Interestingly enough, the Zagat survey agrees. So do Anthony Bourdain, Gordon Ramsay, Mario Batali and (gasp) Julia Child. All four modern culinary masters are on record as being regular customers of the chain. Ms. Child, one of the first celebrity champions of the chain, admitted to knowing every location of the restaurant between Santa Barbara and San Francisco. Child also famously had the burgers delivered to her during a hospital stay. On his show, No Reservations, Mr. Bourdain called it “stoner food divined by the gods.” Surely, The Dude, Walter and Donnie abide.
In 2005, while making approximately $20,000 per hit for the New York Yankees, Jason Giambi tried to become a franchisee for the auteurs of his favorite burgers, In-N-Out, and bring the chain to Manhattan. The family owned corporation politely declined, stating an intention to remain solely “unicoastal.” Notwithstanding the tried and true marketing technique of limited availability (see: Rib, Mc), I don’t believe Zagat and Julia Child would be persuaded to proclaim burger greatness solely influenced by such gimmicks. So, what makes In-N-Out truly different? If I want to pig out on a burger, cheese fries and a strawberry milkshake, why does flying to the easternmost In-N-Out location in Austin, Texas seem like a rational thought? In lampooning the rest of the industry in Fast Food Nation, Eric Schlosser actually PRAISES In-N-Out for its exceptional treatment of employees and cleanliness, but, most of all, for its use of natural and fresh ingredients. Now, we are onto something.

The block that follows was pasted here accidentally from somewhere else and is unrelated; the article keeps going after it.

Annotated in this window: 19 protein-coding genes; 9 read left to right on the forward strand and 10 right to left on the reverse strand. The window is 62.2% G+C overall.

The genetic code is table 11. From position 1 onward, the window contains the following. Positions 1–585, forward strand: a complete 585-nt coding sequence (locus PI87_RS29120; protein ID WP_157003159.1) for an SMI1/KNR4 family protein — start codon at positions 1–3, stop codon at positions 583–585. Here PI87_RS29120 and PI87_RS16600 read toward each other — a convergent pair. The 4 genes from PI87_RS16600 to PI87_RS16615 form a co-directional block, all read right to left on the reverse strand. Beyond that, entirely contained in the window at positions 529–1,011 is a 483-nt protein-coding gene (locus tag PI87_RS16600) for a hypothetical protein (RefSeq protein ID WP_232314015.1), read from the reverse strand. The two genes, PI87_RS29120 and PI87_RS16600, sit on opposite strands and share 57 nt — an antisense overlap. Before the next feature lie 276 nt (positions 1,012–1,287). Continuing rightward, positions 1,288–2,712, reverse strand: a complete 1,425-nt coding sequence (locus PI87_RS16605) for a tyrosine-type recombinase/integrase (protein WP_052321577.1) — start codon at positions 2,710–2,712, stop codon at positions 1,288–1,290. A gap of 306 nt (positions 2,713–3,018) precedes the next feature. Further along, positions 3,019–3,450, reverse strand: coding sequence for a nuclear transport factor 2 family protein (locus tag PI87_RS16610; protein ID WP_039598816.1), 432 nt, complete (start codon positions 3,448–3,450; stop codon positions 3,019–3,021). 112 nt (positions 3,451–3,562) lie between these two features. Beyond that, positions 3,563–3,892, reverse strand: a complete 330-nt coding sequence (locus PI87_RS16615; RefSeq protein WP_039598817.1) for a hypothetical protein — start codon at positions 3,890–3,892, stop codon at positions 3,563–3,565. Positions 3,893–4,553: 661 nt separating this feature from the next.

In the same year as the Giambino’s failed attempt to lure In-N-Out to the unofficial capital of the world, something strange was happening to the cheeseburger in New York City. In the unfine dining world, it was something of an apocalypse. It was trendy. It may or may not have involved foie gras. Upscale burger joints were springing up all over the city’s wealthiest zip codes. Big, frilly, fancy buns were adorning burgers of kobe and lamb, topped with truffle butter at chic sounding places like Rare, and Burger Boutique. Oh, the humanity.